New powers to crack down on Airbnb-style lets in Scotland
Councils are to be given new powers to tackle problems caused by the rapid growth of Airbnb-style holiday lets in many areas of Scotland.
The Scottish government said councils will be able to introduce licensing schemes for short-term lets from 2021.
These will allow local authorities to establish designated areas where planning permission is needed before properties can be rented out.
The scheme will also set safety requirements for all short-term lets.
And councils will be allowed to include further conditions to help tackle littering or overcrowding of properties.
The government also said it will review how short-term lets should be taxed in the future to ensure they make an "appropriate contribution to local communities and support local services".
The scheme would work alongside the government's plans to give councils the ability to introduce a so-called tourist tax in the future.
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The move is in response to concerns from residents in some popular tourist destinations - particularly Edinburgh during the Festival - that the growth of short-term lets is pushing up rent levels for other properties, as well as increasing the amount of litter, noise and anti-social behaviour.
Research commissioned by the Scottish government found a three-fold increase in Scottish properties let for short-term use since 2016, with 32,000 recorded in May of last year.
More than 2,700 listings were recorded in Edinburgh, with the city's Old Town area found to have 812 active Airbnb listings per square kilometre - while on Skye, holiday lets accounted for nearly 20% of all homes on the island.
A majority of the more than 1,000 respondents to a Scottish government consultation on the issue backed the introduction of reforms, but they were divided over what should be done.
Local government minister Kevin Stewart told the Scottish Parliament that short-term lets can offer people a flexible travel option and have "contributed positively to Scotland's tourism industry and local economies across the country".
He added: "However, we know that in certain areas, particularly tourist hot spots, high numbers of short-term lets are causing problems and often make it harder for people to find homes to live in.
"That is why we are empowering local authorities to implement a system that works for their area."
What has the reaction been?
The announcement was welcomed by Adam McVey, leader of the City of Edinburgh Council, who said it would give the local authority the control it needs over short-term lets.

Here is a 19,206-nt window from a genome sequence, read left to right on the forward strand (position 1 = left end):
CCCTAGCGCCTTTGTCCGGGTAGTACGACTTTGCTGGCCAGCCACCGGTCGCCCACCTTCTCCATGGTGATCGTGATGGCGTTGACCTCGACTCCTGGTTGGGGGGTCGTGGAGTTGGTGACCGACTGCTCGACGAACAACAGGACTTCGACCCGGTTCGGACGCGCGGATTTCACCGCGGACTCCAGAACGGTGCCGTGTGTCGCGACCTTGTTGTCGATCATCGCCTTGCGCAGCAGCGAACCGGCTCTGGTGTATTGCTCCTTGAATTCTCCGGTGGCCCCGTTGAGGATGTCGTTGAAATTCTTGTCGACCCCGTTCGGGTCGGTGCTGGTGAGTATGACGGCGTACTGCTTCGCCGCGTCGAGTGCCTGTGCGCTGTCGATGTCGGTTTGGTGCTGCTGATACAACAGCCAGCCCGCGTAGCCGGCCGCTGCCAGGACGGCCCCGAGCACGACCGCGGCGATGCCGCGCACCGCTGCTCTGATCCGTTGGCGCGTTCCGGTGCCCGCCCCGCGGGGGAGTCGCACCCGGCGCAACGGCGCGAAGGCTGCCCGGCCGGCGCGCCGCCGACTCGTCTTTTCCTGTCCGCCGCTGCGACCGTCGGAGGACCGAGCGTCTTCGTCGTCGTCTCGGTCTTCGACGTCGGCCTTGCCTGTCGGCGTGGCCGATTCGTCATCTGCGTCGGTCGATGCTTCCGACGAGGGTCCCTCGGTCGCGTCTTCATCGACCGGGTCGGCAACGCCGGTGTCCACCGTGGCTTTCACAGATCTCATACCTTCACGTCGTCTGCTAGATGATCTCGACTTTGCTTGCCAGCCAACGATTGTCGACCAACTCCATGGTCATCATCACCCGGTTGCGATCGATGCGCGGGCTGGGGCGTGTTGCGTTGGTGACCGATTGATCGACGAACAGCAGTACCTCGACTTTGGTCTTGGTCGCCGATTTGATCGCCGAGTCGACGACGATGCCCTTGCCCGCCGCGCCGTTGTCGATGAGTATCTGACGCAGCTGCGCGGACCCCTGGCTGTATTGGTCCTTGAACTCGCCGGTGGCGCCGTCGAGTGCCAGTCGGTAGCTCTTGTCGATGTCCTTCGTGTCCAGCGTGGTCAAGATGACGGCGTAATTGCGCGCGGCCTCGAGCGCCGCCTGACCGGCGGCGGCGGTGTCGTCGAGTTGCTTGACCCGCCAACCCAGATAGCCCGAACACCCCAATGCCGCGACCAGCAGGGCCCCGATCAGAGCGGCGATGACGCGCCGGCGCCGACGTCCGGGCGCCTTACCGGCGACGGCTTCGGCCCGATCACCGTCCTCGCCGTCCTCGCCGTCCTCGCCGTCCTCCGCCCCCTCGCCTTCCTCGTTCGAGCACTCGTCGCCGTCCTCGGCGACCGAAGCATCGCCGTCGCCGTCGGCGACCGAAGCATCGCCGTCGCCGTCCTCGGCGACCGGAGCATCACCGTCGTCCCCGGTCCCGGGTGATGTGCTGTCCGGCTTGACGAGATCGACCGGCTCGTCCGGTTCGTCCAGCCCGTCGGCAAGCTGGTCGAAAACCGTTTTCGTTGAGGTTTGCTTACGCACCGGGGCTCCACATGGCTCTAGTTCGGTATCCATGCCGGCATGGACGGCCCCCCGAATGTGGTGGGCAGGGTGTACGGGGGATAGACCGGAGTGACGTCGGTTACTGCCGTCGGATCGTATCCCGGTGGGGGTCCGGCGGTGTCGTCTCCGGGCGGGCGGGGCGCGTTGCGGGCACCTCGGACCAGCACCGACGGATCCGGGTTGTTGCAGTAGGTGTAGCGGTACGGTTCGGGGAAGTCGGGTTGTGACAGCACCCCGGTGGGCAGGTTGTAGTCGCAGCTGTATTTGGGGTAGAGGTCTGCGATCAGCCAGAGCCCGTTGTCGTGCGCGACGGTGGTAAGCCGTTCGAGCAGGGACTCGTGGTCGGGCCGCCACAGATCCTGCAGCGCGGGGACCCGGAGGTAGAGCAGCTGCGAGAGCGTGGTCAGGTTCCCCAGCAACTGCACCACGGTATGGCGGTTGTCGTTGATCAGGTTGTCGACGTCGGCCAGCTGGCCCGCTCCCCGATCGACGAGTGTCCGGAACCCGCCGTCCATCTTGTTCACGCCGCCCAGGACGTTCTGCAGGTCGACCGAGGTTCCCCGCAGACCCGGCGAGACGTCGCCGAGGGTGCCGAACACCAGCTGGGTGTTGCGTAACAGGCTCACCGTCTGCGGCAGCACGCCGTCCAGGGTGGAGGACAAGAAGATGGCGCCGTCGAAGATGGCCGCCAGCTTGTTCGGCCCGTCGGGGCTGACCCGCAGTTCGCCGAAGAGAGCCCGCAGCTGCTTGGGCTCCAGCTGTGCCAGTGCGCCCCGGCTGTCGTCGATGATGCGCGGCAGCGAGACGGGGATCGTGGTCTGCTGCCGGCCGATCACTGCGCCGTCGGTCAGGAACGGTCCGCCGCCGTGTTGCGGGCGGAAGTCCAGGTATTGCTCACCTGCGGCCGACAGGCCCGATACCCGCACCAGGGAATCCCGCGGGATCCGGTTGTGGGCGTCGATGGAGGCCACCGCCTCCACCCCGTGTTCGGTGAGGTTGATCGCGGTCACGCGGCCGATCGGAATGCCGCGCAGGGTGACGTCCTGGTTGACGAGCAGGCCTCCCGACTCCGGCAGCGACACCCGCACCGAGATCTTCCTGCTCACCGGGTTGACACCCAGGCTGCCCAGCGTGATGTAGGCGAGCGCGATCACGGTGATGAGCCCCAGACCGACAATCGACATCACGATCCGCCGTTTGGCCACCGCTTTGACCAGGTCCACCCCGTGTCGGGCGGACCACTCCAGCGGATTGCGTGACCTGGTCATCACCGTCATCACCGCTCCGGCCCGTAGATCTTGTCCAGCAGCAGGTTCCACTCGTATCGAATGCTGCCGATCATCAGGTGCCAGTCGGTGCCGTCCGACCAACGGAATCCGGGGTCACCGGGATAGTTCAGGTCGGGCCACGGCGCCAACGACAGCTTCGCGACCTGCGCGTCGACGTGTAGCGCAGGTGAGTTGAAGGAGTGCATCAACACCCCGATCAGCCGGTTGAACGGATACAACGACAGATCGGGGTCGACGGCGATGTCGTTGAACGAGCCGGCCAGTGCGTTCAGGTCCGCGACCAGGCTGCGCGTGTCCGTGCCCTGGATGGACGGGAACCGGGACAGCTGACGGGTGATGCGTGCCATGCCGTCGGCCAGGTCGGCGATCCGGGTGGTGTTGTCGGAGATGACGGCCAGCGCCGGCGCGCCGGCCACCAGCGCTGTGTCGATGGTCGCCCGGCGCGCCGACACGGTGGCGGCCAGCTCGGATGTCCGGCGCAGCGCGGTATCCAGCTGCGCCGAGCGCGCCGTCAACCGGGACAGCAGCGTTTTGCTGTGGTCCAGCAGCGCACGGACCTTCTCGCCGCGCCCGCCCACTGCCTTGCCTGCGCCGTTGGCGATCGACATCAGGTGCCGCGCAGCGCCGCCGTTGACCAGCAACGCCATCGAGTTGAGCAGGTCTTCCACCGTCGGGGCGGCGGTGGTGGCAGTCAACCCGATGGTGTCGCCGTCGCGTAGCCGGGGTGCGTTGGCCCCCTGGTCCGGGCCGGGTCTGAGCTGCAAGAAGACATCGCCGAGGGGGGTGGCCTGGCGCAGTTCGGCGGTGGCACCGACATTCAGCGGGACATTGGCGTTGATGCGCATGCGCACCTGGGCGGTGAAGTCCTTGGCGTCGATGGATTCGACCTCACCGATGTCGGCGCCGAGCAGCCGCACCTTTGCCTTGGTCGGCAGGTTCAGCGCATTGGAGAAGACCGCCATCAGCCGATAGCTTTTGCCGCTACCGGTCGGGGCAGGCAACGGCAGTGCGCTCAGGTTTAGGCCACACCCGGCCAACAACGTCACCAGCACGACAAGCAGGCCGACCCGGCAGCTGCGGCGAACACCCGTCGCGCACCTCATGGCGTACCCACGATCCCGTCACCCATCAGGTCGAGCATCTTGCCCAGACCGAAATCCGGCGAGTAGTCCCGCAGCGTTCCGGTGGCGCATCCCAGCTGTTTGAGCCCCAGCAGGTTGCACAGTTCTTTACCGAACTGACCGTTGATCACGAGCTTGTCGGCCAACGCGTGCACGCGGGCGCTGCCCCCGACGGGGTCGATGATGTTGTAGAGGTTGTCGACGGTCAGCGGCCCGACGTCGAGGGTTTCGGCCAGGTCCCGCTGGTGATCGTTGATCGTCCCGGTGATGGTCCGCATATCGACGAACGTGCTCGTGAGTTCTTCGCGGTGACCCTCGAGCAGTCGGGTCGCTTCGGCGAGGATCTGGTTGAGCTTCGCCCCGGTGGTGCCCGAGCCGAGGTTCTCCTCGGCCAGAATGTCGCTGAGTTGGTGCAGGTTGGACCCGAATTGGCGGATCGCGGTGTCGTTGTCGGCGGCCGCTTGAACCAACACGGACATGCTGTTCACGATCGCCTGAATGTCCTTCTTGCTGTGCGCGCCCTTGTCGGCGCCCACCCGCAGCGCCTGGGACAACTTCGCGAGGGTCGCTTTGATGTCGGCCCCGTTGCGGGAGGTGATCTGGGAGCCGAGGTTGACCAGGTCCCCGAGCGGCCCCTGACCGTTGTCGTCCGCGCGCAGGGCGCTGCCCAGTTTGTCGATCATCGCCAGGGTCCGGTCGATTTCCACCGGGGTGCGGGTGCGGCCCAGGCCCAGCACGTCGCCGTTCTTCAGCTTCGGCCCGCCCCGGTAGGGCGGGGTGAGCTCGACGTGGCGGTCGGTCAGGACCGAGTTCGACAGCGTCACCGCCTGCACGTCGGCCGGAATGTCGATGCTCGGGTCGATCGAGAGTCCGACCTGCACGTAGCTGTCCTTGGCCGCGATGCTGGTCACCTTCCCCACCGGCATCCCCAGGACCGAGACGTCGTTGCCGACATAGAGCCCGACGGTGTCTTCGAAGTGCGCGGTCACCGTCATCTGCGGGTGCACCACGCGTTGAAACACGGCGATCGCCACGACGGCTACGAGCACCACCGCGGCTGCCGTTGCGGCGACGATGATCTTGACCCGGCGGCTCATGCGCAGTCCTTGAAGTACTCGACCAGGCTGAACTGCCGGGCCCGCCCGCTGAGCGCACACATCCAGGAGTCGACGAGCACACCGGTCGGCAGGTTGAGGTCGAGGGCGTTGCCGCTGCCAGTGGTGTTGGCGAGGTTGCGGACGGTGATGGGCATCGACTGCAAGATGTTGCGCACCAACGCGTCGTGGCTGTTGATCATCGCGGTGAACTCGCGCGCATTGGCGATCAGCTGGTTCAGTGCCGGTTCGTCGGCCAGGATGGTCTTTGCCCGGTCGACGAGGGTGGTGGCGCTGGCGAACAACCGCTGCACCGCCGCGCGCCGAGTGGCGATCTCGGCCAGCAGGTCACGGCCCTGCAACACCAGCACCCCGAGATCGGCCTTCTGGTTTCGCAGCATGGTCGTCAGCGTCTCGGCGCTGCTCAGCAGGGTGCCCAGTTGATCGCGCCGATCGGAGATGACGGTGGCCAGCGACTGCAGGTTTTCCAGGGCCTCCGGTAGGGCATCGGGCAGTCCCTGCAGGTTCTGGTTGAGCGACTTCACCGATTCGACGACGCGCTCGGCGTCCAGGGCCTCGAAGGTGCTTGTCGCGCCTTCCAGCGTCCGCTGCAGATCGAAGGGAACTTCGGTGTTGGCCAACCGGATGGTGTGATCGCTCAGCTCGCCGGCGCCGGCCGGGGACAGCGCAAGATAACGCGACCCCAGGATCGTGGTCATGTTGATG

He added: "It meets our request for mandatory licences and we will now be in a position to more effectively implement planning controls to stop this increase.
"A review of taxation in this area will also make sure that businesses are paying properly for income they're receiving and local services they're using."
Scottish Greens MSP Andy Wightman, who has been campaigning for the rules around holiday lets to change, said the announcement was long overdue, but would be welcomed by communities that have been adversely affected by short-term lets.
He added: "It's clear that no licenses should be issued unless proper planning consent is in place, and I am disappointed that the Scottish government don't seem to share that view."
The Scottish Conservatives said they agreed that regulation was needed - but said the government had given "next to no details on how this might work".
What about Airbnb?
Airbnb said it had yet to see the details of the Scottish government's announcement, but would be seeking clarity on areas including the financial cost of licensing and how taxation of short-term lets would operate alongside existing proposals for tourism taxation.
A spokesman said: "We have long supported calls for fair regulations and a tourism tax in Scotland. Now we want to work with the Scottish government and local authorities on clear and simple guidance for hosts.
"Together we can help Scottish families share their homes and follow the rules, and avoid a system that excludes working families through fees, barriers and bureaucracy. Our platform is an economic lifeline for countless local families and travel on Airbnb boosts the Scottish economy by almost £2m a day."